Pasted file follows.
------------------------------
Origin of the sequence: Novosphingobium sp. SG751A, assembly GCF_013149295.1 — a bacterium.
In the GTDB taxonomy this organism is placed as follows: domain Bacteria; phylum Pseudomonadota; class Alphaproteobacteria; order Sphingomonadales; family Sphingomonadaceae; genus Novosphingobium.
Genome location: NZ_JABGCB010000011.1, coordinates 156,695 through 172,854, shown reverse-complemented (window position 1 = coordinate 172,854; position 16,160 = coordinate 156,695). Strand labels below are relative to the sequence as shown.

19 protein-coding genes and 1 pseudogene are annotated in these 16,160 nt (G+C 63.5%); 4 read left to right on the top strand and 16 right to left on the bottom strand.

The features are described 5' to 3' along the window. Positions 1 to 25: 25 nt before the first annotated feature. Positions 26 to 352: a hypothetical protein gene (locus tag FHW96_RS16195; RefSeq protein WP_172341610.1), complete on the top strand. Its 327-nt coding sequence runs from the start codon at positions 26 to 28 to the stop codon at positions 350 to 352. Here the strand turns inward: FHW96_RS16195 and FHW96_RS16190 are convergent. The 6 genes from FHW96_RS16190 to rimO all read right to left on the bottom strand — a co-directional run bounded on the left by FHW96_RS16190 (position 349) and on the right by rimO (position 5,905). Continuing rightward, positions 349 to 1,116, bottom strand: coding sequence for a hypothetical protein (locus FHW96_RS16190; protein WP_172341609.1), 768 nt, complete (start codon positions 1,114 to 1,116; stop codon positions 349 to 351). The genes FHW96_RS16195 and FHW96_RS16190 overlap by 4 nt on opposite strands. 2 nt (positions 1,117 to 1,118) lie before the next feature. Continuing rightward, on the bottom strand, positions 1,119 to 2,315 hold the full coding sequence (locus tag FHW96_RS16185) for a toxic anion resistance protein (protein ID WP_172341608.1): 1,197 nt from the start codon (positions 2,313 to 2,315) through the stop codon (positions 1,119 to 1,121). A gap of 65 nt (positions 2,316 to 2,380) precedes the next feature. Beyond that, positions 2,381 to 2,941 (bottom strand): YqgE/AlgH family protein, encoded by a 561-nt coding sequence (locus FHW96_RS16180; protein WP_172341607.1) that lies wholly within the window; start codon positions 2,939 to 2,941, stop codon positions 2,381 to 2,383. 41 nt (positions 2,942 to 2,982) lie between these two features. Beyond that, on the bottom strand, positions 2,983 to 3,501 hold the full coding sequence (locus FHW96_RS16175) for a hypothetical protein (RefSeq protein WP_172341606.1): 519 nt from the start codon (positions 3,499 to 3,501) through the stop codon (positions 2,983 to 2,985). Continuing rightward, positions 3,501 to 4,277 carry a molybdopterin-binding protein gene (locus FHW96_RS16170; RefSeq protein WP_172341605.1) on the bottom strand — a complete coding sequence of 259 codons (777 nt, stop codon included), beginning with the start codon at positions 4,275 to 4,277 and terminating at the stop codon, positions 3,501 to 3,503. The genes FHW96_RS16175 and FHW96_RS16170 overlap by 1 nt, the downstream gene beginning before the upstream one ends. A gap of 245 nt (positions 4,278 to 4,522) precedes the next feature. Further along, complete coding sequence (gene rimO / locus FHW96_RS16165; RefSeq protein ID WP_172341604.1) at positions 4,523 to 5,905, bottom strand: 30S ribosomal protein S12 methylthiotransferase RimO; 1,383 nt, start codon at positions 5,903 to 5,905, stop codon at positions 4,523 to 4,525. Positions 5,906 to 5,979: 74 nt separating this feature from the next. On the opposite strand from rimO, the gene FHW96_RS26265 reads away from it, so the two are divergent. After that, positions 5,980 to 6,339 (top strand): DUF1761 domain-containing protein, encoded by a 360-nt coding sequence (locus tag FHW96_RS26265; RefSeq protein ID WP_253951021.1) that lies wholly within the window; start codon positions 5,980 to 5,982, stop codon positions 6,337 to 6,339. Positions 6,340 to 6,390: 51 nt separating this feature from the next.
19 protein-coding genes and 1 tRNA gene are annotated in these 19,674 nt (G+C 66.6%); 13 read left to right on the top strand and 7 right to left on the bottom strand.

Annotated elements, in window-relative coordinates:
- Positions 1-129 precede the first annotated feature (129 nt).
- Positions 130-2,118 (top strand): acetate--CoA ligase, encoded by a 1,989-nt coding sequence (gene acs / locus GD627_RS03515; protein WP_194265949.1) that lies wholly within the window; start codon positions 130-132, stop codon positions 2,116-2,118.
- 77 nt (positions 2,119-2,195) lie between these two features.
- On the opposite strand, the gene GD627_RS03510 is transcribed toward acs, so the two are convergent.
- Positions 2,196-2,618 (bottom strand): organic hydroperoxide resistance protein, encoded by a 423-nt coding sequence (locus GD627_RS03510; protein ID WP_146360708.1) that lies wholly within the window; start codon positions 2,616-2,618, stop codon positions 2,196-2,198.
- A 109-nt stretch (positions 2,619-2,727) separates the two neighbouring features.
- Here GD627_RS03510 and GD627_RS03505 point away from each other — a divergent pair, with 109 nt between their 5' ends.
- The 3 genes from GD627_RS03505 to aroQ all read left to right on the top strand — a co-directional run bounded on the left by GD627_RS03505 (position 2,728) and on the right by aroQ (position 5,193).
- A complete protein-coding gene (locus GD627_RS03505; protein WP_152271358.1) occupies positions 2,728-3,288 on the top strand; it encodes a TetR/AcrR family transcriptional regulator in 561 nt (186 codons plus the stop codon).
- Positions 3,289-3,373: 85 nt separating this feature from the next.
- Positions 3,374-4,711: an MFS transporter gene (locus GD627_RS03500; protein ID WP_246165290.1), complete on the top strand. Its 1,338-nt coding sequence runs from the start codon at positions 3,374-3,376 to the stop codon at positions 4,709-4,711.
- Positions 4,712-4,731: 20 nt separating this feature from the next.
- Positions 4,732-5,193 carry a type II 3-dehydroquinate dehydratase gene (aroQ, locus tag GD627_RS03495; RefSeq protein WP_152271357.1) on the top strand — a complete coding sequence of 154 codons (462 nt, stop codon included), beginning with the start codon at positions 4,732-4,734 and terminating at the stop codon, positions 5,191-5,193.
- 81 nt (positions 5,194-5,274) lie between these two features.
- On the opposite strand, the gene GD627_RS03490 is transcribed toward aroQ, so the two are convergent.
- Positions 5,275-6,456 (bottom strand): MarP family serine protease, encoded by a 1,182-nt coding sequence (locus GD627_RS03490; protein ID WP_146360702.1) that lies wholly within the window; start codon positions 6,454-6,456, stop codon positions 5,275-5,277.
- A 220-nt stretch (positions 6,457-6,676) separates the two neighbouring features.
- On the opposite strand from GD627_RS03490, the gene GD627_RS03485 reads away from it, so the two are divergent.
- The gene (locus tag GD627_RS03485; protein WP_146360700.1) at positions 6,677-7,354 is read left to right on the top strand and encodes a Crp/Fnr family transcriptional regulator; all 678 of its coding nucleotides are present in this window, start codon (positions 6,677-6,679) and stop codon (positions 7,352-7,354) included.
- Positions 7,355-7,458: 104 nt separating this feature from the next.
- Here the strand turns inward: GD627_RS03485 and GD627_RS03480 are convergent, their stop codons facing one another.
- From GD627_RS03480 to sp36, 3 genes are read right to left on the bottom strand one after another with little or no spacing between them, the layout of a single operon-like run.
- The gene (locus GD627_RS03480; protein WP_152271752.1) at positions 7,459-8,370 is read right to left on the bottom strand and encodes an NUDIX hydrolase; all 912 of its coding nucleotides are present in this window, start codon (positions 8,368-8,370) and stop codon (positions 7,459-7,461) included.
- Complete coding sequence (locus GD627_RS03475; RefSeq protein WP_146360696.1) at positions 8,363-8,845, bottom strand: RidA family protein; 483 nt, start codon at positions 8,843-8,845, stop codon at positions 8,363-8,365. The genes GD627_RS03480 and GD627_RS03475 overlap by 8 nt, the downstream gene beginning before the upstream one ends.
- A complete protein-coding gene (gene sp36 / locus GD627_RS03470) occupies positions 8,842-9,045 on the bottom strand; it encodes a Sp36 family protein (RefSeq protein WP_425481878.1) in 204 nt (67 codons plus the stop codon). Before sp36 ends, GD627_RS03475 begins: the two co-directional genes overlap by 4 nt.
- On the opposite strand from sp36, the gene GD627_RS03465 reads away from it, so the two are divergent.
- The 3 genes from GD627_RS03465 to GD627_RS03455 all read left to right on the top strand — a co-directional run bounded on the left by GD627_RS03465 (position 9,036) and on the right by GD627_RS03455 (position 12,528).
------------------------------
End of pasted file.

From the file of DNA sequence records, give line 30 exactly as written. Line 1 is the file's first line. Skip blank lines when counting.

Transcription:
- The gene (locus GD627_RS03480; protein WP_152271752.1) at positions 7,459-8,370 is read right to left on the bottom strand and encodes an NUDIX hydrolase; all 912 of its coding nucleotides are present in this window, start codon (positions 8,368-8,370) and stop codon (positions 7,459-7,461) included.